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Bend's New Mayor Brings Critical Eye To City Water Plans

This week, Bend city councilors selected Jim Clinton to serve as Bend’s new mayor. Clinton is currently the council’s longest serving member. And in recent years, he’s been an outspoken critic of the $70 million plan to overhaul the city’s surface water system. Now the new mayor wants to give the plan a second look.

Clinton takes the helm.

Clinton takes the helm.

David Nogueras/OPB

Clinton’s selection as mayor came just minutes after he was sworn in for a third council term. Two other councillors had expressed interest in the job. But when it came time to make it official, Councilor Jodie Barram’s admiration for Clinton trumped her desire to be mayor.

“By virtue of who you are, you have made the last few months extremely difficult for me, because I respect you tremendously as a colleague and I care for you as a friend,” Barram told Clinton. “And if being mayor is what you really want, then I want that for you.”

Councilor Mark Capell also withdrew his name, which led to the council to unanimously select Clinton as Bend’s new mayor.

Clinton’s foray into political science came eight years ago when he was first elected to Bend City Council. His training, however is in the natural sciences. He has a doctorate in physics from the University of California in San Diego. In his day job, he’s a self-employed inventor working on projects spanning from the development of medical devices to aerospace materials.

“As a kid growing up in Lakeview, I was always liking to build things,” Clinton said. “So I remember my eighth grade project was to build a refrigerator.”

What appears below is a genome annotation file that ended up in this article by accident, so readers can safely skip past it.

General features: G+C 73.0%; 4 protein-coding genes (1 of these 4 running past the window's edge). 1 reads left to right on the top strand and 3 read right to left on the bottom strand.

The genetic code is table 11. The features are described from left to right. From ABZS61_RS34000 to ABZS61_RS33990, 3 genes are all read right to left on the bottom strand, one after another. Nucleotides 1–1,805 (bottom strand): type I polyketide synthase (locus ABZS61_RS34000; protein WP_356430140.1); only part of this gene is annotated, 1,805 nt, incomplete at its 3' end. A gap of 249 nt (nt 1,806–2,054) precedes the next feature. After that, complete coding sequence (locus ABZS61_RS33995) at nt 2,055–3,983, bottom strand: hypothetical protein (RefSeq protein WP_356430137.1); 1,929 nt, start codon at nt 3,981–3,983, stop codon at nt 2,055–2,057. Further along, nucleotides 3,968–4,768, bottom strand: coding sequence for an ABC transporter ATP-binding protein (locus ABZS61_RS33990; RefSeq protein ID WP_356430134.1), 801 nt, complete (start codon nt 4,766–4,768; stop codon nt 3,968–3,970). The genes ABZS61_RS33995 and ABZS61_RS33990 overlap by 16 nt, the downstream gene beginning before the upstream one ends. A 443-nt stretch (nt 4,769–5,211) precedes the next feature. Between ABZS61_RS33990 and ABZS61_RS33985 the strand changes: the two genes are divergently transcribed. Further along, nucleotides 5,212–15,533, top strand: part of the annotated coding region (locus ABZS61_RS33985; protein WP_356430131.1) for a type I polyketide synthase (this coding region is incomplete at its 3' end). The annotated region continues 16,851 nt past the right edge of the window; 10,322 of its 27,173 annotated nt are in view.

Clinton’s approach to issues that come before the council - as you might expect from a scientist - comes with a healthy dose of skepticism. Clinton concedes he undoubtedly voted “no” more than any other councilor in recent years. But he says that’s because his approach is data-driven and sometimes the data isn’t always there.

“Science is one type of human activity where really the single goal is to get at the truth,” he said. “And if you look at a lot of other professions like politics and being a lawyer and being a business person getting at the truth is not necessarily part of the equation. “

In the case of the Bend’s planned surface water overhaul, Clinton says the previous council moved forward with the project without adequately examining the alternatives or the potential pushback.

As it turns out, one of those repercussions came in the form of legal challenges brought by the group Central Oregon LandWatch. Those challenges have put the brakes on the project.

The conservation group’s executive director, Paul Dewey, says he’s known Clinton for more than a decade and considers him a friend. He says although he and Clinton don’t always see eye to eye, he believes that of all the councilors, Clinton is the most in line with the will of the people.

“And I think that being more critical, he hasn’t been a rubber stamp. And that’s really want people want in a city councilor, is somebody that will stand up for them,” Dewey said.

Departing Mayor Jeff Eager says he and Clinton were were on opposite ends of many issues, with Clinton usually being in the minority.

“I think one thing that is going to change for Jim, now that he’s mayor, is that he is going to be in a position where he has to help chart a path forward and bring a majority of councilors along with him and make some tough choices,” Eager said. “And it’s a different role than being the contrarian, and one that I think Jim is well suited to do.

This week the new mayor says one of the first tasks for the new council will be to take a hard look the city’s surface water project.

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